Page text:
ESOMAR’s Social Media Research Guideline

Gail Chiasson, North American Editor

While social media research is an emerging and valuable area of research used widely by both companies and public bodies in listening to the consumer voice, it has also attracted media attention because of consumer concerns that they are being observed or tracked without their knowledge.

Researchers must conduct this work professionally to protect the reputation of their own company and of market, social and opinion research with both the public and legislators.

With more than 4,800 members from over 120 countries, ESOMAR’s aim is to promote the value of market and opinion research in illuminating real issues and bringing about effective decision-making. The organization has drafted a new guideline in consultation with the Council of American Survey Research Organizations (CASRO) to ensure harmonized positions in the global online space, even though privacy laws in the EU are different and in some cases stricter than in the US.

The guideline is a response to the recent explosion of social media and the inevitable lag in the development of a law on data privacy that takes into account today’s ability of one person to communicate with many on publicly accessible online platforms. Its purpose is to propose pragmatic solutions based on the principles underlying existing laws whilst not purporting to provide legal certainty.

The guideline takes into account the principles of the ICC/ESOMAR International Code on Market Research and of the Guideline on Passive Observation to which this type of research is most akin. This guideline states: ‘The things that people are observed doing in a public place cannot be regarded as private or inaccessible to a researcher’ and ‘There may be instances in public places where informed consent from individuals is impossible to achieve. In those cases public notice should be given about the data collection.’ This was written to guide researchers observing behaviour in physical spaces, but the same principles should apply to observation on social platforms, according to ESOMAR.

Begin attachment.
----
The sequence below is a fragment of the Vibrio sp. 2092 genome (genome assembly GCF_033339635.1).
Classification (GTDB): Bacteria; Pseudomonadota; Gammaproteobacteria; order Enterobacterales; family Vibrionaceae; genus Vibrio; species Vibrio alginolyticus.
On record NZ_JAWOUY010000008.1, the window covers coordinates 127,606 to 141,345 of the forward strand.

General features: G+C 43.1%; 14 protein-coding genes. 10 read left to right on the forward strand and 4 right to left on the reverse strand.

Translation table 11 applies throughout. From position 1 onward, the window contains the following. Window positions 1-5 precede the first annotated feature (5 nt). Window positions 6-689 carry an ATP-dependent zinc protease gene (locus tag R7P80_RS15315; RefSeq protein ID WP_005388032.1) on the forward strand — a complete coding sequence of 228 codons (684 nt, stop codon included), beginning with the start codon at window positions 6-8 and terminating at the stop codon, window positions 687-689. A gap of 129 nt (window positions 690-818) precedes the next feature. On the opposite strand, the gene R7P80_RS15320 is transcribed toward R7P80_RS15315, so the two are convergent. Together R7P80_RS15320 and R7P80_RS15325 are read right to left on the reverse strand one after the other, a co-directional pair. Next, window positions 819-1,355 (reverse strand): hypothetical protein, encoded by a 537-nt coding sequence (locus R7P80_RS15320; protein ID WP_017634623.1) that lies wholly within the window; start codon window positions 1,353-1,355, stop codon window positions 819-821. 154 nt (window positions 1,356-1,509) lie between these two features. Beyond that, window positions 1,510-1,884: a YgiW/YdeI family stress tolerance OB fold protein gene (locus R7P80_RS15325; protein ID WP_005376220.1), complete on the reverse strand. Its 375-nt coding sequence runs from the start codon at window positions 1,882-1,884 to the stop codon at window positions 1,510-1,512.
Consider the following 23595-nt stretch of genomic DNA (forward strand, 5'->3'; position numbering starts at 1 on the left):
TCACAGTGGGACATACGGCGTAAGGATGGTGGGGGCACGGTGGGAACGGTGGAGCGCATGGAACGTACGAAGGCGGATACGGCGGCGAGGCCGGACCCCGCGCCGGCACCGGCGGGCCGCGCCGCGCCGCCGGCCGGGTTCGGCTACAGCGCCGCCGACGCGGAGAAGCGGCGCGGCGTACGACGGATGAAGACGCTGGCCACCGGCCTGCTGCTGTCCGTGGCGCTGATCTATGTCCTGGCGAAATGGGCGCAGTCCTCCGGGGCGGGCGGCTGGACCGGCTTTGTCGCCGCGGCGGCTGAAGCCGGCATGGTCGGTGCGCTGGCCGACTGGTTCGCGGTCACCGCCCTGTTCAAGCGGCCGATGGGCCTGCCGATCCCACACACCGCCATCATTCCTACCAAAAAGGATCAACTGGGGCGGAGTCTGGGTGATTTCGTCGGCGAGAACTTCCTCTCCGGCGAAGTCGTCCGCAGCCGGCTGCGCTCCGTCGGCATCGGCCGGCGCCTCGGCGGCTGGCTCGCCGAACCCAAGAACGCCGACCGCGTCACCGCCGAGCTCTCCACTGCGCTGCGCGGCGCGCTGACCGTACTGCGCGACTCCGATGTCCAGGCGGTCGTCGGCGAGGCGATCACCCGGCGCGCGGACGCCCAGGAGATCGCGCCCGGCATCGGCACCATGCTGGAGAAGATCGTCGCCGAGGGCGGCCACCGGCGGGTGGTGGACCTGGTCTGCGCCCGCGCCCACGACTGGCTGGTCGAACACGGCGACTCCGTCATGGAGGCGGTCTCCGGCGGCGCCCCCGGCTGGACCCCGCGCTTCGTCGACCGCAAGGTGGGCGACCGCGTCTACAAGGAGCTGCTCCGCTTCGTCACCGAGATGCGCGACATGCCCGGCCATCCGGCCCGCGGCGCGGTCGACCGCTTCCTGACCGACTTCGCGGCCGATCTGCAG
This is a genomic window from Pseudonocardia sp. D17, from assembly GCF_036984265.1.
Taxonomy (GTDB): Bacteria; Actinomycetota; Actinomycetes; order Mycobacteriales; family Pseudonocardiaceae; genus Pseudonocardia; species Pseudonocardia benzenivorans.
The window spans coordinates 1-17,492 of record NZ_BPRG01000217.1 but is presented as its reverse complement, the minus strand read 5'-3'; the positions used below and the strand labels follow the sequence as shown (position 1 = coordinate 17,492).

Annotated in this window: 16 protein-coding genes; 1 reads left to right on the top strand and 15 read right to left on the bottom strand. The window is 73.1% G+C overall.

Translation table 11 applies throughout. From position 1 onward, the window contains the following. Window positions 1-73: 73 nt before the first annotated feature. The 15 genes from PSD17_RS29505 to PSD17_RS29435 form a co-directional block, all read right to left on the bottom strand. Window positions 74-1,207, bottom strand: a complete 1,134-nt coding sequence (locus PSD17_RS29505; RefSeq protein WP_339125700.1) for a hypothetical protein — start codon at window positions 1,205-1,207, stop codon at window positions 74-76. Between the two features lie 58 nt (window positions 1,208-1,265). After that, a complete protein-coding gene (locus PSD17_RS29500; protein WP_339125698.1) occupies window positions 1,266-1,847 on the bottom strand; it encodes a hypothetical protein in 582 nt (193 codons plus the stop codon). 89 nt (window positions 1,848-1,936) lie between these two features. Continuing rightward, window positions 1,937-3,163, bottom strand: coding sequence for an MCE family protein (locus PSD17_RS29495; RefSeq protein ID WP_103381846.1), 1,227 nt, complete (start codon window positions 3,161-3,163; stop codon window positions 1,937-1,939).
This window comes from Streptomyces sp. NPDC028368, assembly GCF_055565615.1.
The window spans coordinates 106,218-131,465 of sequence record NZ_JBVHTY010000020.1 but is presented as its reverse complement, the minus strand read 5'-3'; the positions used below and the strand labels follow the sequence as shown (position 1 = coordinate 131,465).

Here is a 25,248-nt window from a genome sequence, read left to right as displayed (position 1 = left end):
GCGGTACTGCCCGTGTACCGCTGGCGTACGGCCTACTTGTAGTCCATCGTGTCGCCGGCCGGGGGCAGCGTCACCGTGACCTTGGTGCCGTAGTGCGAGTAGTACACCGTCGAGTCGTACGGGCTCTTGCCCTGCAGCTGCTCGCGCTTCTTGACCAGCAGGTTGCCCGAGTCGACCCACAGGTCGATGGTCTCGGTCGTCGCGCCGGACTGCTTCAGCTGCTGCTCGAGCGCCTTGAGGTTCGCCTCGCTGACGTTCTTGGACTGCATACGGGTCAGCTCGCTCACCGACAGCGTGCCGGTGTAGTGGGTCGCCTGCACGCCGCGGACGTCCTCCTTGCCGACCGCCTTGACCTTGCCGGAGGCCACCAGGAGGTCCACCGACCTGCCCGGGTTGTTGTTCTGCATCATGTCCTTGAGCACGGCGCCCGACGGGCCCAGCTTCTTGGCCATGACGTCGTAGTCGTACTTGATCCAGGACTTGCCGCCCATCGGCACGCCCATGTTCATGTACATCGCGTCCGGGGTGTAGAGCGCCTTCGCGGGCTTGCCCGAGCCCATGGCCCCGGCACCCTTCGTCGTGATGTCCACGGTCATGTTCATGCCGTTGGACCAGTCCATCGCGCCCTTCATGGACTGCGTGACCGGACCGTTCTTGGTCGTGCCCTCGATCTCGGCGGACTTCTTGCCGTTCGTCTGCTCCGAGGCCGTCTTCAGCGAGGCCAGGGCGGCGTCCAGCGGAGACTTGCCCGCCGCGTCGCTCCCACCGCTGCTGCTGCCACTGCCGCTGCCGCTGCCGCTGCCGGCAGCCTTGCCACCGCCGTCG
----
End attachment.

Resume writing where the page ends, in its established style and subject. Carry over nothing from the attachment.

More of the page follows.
The ICC/ESOMAR Code requires that personally identifiable data collected for research purposes shall not be used in any manner incompatible with these purposes. Such data can only be passed on to a client if the person has explicitly expressed this wish or given their consent and on the understanding that no commercial activity will be directed at them as a direct result of their having provided information.

This means that research data can only be reported in an identifiable form with the individual’s permission. This permission should either be obtained via the social site’s Terms of Use or by direct contact with the individual concerned. In the event that getting permission is impossible, the information has to be masked or anonymized so that the individual cannot be identified.

The guideline does not prohibit researchers from collecting personal data for non-research purposes, but it does require full transparency to consumers and a clear contract with the client that explains the client’s responsibility, and potential legal liability, for holding personally identifiable data.

The Passive Observation guideline also states: ‘A data record on its own may not identify an individual, but in conjunction with other linked data records, an individual may be ‘identifiable’. Researchers should use conservative approaches to data release and transfer – bearing in mind our wish to retain special status for market research data.’

ESOMAR hopes that its first version of the guideline will act as a useful contribution to the public debate about the use of social media for research and other purposes, as well as helping researchers to act ethically and professionally in this very new area of research.

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